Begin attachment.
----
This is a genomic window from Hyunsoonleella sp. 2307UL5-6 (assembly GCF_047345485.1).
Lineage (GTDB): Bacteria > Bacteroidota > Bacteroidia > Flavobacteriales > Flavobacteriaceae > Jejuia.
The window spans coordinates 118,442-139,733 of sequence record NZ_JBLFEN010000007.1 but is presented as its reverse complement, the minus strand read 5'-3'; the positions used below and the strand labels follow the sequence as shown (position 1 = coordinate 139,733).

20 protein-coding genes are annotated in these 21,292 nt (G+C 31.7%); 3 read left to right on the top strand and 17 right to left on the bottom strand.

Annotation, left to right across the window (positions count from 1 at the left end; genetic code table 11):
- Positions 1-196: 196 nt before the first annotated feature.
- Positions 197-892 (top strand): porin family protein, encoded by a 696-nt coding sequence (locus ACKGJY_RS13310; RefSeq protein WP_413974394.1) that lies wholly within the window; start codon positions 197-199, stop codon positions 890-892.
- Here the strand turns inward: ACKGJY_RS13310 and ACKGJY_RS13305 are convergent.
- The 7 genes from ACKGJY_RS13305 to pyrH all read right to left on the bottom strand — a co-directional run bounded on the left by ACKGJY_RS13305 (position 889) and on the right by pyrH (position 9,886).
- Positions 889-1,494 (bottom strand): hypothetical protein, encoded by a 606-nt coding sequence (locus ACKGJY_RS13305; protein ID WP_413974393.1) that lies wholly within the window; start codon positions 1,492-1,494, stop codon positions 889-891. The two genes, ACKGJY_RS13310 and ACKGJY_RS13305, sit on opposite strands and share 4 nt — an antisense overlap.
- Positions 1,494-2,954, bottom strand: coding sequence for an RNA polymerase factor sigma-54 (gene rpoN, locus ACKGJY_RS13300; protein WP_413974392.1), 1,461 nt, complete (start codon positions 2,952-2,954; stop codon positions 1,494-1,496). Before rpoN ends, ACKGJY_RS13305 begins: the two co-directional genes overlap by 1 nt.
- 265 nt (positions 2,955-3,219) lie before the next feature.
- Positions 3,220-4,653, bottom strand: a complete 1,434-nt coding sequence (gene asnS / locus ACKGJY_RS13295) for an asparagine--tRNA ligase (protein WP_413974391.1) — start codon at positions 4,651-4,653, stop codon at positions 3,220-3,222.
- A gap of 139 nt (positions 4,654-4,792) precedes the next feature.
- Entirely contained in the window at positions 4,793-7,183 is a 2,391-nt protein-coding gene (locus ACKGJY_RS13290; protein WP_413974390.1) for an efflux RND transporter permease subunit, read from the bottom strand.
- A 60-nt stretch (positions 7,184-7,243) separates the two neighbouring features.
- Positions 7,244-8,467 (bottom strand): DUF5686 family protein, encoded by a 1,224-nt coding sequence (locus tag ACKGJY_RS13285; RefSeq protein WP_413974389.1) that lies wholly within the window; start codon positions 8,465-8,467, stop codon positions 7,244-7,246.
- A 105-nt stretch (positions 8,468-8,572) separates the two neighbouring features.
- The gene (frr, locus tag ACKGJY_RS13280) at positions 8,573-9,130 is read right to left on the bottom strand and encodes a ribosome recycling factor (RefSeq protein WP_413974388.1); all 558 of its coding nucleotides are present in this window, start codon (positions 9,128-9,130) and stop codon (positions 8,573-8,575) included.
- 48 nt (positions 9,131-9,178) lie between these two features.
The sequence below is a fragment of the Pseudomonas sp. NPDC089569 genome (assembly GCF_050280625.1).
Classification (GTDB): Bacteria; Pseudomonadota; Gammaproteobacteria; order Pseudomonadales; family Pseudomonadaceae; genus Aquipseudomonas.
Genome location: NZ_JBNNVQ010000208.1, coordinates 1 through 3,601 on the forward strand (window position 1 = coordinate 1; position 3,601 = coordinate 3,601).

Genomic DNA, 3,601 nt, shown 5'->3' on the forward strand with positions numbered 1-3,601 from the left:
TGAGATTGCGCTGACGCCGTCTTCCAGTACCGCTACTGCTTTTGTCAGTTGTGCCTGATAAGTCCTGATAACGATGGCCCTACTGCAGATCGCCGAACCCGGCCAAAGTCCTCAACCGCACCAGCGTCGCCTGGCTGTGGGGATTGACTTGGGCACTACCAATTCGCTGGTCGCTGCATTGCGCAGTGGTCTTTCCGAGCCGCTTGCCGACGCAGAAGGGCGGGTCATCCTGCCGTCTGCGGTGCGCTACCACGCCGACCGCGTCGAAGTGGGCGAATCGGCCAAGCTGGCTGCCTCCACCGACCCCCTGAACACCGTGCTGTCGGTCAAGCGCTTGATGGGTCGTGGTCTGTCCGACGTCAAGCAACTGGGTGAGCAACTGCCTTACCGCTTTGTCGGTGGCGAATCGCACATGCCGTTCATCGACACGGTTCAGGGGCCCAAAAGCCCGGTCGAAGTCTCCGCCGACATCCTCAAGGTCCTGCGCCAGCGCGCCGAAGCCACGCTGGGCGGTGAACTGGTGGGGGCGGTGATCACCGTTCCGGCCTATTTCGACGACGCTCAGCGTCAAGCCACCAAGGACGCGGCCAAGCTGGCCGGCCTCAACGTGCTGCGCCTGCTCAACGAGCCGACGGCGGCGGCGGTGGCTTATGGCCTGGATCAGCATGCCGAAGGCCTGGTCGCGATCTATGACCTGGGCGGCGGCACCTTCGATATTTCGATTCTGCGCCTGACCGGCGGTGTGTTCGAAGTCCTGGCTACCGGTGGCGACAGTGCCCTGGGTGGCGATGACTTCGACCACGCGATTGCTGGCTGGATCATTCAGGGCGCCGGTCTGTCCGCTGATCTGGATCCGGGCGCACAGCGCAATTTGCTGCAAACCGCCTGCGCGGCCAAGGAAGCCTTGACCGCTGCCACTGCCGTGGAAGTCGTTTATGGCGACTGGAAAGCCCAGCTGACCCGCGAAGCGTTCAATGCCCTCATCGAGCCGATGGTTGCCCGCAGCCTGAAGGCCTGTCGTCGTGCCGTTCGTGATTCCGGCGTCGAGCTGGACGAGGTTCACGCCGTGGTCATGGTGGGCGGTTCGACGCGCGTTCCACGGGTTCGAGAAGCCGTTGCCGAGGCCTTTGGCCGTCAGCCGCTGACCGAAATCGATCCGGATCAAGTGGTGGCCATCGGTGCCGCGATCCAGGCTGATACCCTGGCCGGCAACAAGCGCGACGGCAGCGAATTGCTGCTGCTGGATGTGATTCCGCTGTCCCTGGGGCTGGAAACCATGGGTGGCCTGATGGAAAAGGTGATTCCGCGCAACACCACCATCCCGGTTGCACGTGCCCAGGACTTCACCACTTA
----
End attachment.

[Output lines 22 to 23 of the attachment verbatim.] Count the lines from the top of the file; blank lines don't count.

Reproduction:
Classification (GTDB): Bacteria; Pseudomonadota; Gammaproteobacteria; order Pseudomonadales; family Pseudomonadaceae; genus Aquipseudomonas.
Genome location: NZ_JBNNVQ010000208.1, coordinates 1 through 3,601 on the forward strand (window position 1 = coordinate 1; position 3,601 = coordinate 3,601).